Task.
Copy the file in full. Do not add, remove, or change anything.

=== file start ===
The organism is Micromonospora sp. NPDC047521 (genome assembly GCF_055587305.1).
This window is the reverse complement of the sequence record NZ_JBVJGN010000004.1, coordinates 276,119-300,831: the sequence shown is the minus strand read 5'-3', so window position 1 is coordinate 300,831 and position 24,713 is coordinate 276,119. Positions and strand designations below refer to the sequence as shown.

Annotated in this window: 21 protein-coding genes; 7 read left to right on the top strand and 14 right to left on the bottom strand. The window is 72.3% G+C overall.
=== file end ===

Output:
The organism is Micromonospora sp. NPDC047521 (genome assembly GCF_055587305.1).
This window is the reverse complement of the sequence record NZ_JBVJGN010000004.1, coordinates 276,119-300,831: the sequence shown is the minus strand read 5'-3', so window position 1 is coordinate 300,831 and position 24,713 is coordinate 276,119. Positions and strand designations below refer to the sequence as shown.

Annotated in this window: 21 protein-coding genes; 7 read left to right on the top strand and 14 right to left on the bottom strand. The window is 72.3% G+C overall.